All the pieces arrived. It has been a (long) while since I inserted a CPU and added a cooler but with a bit of RTFM I got there. CPU installed, the Ryzen 5600G, with the Noctua cooler and 32 Gb of memory and then the moment when you press the power switch. I was very much aware that early batches of the X300 shipped with an older BIOS that would not recognize the Ryzen5. But no such problem here, system booted, CPU recognized, memory all there.

A little bit of testing, booting various distros, including XCP-ng, to see if there were any showstoppers, but all started fine. So I shut down my XCP-ng host with 24 Gb of memory (a Dell T20), pulled out the SATA SSDs and connected them. Uh, no disks to boot from? Ah, UEFI. Disable that and he presto, there is XCP-ng booting nicely from the SATA disk, vm’s starting etc. At this point I have to mention I was testing all of this without a network connection because, why would I run a long cable to the room where I was doing all this? Network card was properly recognized and all. Well, if you ’transplant’ disks to new systems they remember what network cards were configured before. No problem, XCP-ng has this option to reset the network. Fill in the details, reboot and … nothing. Huh? Down the rabbit hole of kernel modules, RealTek network cards/versions. Until I just went to the machine and looked at the output of the boot process. No eth0 indeed, but what was eth3 doing there? Apparently the network reset did only so much. As soon as I pointed XCP-ng at eth3 as the network card to use all was well.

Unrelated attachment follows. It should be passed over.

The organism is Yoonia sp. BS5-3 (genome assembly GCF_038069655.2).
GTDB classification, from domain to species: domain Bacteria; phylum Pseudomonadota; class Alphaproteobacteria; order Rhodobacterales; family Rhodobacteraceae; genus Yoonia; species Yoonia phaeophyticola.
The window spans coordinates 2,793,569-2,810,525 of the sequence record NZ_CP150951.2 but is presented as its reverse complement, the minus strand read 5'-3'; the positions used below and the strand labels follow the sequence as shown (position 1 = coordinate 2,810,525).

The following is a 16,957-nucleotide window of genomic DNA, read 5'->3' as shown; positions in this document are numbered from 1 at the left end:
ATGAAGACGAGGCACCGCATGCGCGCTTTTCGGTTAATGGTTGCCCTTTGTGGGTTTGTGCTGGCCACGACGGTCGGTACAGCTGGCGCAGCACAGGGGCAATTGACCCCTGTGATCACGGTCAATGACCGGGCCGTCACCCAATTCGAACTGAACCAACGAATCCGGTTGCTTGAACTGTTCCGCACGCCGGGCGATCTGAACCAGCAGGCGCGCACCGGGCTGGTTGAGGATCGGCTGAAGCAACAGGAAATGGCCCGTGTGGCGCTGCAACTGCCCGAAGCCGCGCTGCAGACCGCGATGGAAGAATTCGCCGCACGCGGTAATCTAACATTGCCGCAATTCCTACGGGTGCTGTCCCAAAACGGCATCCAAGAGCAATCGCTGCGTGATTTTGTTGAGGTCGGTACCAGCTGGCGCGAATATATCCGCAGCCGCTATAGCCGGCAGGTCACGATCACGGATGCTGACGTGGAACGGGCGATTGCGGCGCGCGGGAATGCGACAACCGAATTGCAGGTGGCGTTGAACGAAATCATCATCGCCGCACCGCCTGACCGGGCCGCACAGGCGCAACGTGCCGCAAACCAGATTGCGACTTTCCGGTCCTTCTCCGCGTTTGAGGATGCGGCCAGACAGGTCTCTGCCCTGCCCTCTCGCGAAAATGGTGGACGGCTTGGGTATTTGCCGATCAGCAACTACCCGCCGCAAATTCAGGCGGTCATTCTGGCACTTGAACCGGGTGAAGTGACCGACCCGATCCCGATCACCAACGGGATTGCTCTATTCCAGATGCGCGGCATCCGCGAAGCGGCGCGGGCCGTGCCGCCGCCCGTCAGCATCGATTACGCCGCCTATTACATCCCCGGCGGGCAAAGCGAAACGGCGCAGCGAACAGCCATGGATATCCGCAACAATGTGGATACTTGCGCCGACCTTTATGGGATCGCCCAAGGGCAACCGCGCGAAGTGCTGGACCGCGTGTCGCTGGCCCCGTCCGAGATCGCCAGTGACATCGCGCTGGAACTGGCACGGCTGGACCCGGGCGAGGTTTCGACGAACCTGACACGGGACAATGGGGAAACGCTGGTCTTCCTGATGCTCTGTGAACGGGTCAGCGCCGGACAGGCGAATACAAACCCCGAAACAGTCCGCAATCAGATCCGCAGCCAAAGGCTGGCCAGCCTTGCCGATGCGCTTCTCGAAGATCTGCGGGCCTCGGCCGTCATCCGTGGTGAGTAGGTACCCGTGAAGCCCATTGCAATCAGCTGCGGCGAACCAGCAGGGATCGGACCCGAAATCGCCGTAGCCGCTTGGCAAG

So now I have the same XCP-ng instance running in less then 1/8 of the volume, using less power, and with triple the amount of threads and more memory. What’s not to like?

Small …

For now I am really happy. I’ll take some time to see if this remains stable and then find a nice 1 Tb NVME disk to replace the current 500 Gb SATA disk so I can reuse it somewhere else. I might replace the boot disk as well so I can use it in the ‘old’ T20 and play with that a bit more; TrueNas Scale is on the list, but also Proxmox VE.

Update March 6

The new machine is running perfectly fine. 12 threads is overkill but since I want to consolidate two machines into this one (eight older cores into six core/twelve threads) it is nice to have the overhead. I ordered another 32 Gb memory DIMM. I can run, with a bit of squeezing, all current VM’s on 32 Gb but since the whole point of this environment is the ability to add and remove systems as I see fit again overhead is good.

Deskmini running XCP-ng◎ Deskmini running XCP-ng

I did some power measurements. This new system runs at around 20W idle which is fine. I also took a look at the older HP Deskpro and this runs at 30W idle. I am currently looking at the NAS and with 5 HDD and 3 SSD this idles at 60W. That might be a nice little project for the near future. There are some optimizations possible for that system, such as removing the additional dual-port network card that is now unused and removing two older 3 Tb HDDs.

Update March 11 - final update

The additional 32 Gb memory arrived earlier this week. I now have a 12 thread - 64 Gb playground all for myself. I did some quick power measurements on the other Dell T20, with 2 HDD, and found it varying between 35 and 40 Watt. TrueNAS Scale installed just fine on this machine but there is no need to run this on a physical machine now that I have enough resources on the new host. So I switched it off and built a vm with 8 Gb of memory to play with TrueNAS Scale and also a vm with 8 Gb to test Proxmox because, why not?

The system is running fine, it is silent and cool. Enough for the next couple of years. I might swap the current 500 Gb SDD for a 1 Tb NVME drive but for now this is not necessary.